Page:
Who are these young residents and what do they do here, in the Casa Balthasar?
The Casa Balthasar is a center where young-adult Christian laity from all over the world can come to deepen their commitment to the Lord by living, working, and studying together within a programme of Christian cultural and spiritual formation. These young adults are primarily between the ages of twenty and thirty. They desire to know and love the Lord and to offer themselves and their whole lives to him, but often don’t know precisely how. Some have already finished professional studies while others have yet to choose a profession. During their time in the house, the students learn how the Lord speaks to them in and through their lives. They learn above all to open themselves to the action of the Lord in their lives, thus offering the Lord the chance to speak to each one personally, if he so desires.
How does a young man “listen” to what the Lord has to tell him?
This is done in a myriad of little ways by each student throughout the programme: it consists above all in learning how to live a coherently and uncompromisingly Christian life. St. Ignatius of Loyola only repeated an intuition of the Church fathers when he observed that the main culprit of erroneous doctrine is a decadent life. The formation is not just intellectual, but also spiritual, cultural, physical… the students learn to live in the grace God freely offers them in every part of their lives. In a special retreat each student decides–before God– how he wishes to live his life: whether as a layman, a religious, or a priest, whether with the bond of matrimony, or with the bond of the evangelical counsels.
So the Casa Balthasar isn’t a religious community or a seminary?
No. The students residing in the house live according to the evangelical counsels during their stay, but not in view of remaining there. Casa alumni have gone on to become priests, husbands and fathers, religious (Franciscans, Benedictines, Jesuits,…) or laypersons living lives consecrated to the Lord in the midst of the world through their professions. You might say that the house isn’t an end in itself, but a means by which one becomes better equipped to discern what the Lord is trying to tell him. One enters the house knowing that after some time he will go away.
Who is Hans Urs von Balthasar, and how is the Casa Balthasar connected with him?
Father von Balthasar is a Swiss Catholic priest and theologian, a prolific writer and in many ways a visionary. His work cannot at all be separated from that of Adrienne von Speyr, a Swiss doctor and convert to Catholicism whose intense spiritual life led to the publication of over sixty volumes of meditations, commentaries, and other works. Together, Fr. Balthasar and Adrienne von Speyr founded the Community of St. John, a secular institute for lay men and women practicing a profession in the world and for diocesan priests. Balthasar was himself an immensely cultured man of letters, a talented musician, a gifted and prolific writer: but it is above all as a theologian that Balthasar is remembered today. His most emminent work is the 14 volume trilogy that reflects on the beautiful, the good, and the true. Balthasar’s renown as a theologian continues to grow, not only within Catholicism, but also in Orthodox and protestant circles (Balthasar’s volume on the theology of the Protestant Karl Barth was recognised as one of the best overviews of Barth’s theology by Barth himself).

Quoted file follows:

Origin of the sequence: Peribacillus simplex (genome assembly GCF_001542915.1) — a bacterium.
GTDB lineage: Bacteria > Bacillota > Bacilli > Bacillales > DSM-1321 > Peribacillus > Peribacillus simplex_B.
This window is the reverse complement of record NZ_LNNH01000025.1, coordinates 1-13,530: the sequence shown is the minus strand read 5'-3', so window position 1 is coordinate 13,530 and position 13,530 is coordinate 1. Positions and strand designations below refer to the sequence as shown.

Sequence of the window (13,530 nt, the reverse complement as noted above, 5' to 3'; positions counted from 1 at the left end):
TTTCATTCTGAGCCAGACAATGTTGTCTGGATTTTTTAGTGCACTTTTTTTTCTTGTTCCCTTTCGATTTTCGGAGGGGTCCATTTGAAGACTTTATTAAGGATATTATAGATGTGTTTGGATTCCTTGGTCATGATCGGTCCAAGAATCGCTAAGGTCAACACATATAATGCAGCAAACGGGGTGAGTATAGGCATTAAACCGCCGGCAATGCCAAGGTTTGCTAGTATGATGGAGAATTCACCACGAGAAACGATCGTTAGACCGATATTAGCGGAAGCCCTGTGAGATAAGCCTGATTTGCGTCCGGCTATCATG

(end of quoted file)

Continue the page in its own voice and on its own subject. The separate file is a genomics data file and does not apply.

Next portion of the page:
Shortly after Balthasar’s death in 1990, a group of friends and associates founded the centre as the concrete expression of a reality that had already begun to emerge as a fruit of Balthasar’s work. They had come to the realization that Balthasar’s works–beyond an academic presentation of the mysteries of the Faith–in some way made these very mysteries present and, by introducing the reader to a Christ very much alive, challenged the reader to acknowledge the reality with which he had come into contact in all its radicality. Already Adrienne von Speyr reading groups had formed, groups of young adults looking for ways to make concrete the desire for consecration they had found, and certain hints made by Pope John Paul II only confirmed the intuition that Balthasar’s works are a genuine spiritual guide. Many excerpts of Balthasar’s writings are equally suitable for academic study, spiritual reading, and for providing points upon which one can meditate in prayer. His work always points to Christ, always passing through the Church he established through Mary and John. The ecclesial figure of the centre is completed by Henri de Lubac, whose works provide a basis for a formation that aims at nothing less than the ever new vitality of the Christian tradition that remains as fresh in today’s world as it was in that of the Church fathers.
So Fr. von Balthasar, together with Adrienne von Speyr and Henri de Lubac, provide a single, unified figure that inspires the entire formation here in the Casa. The works of Cardinal Ratzinger, who has served as protector of the house since its founding, played a role in forming the character of the house, as has the involvement of each of the six other founders.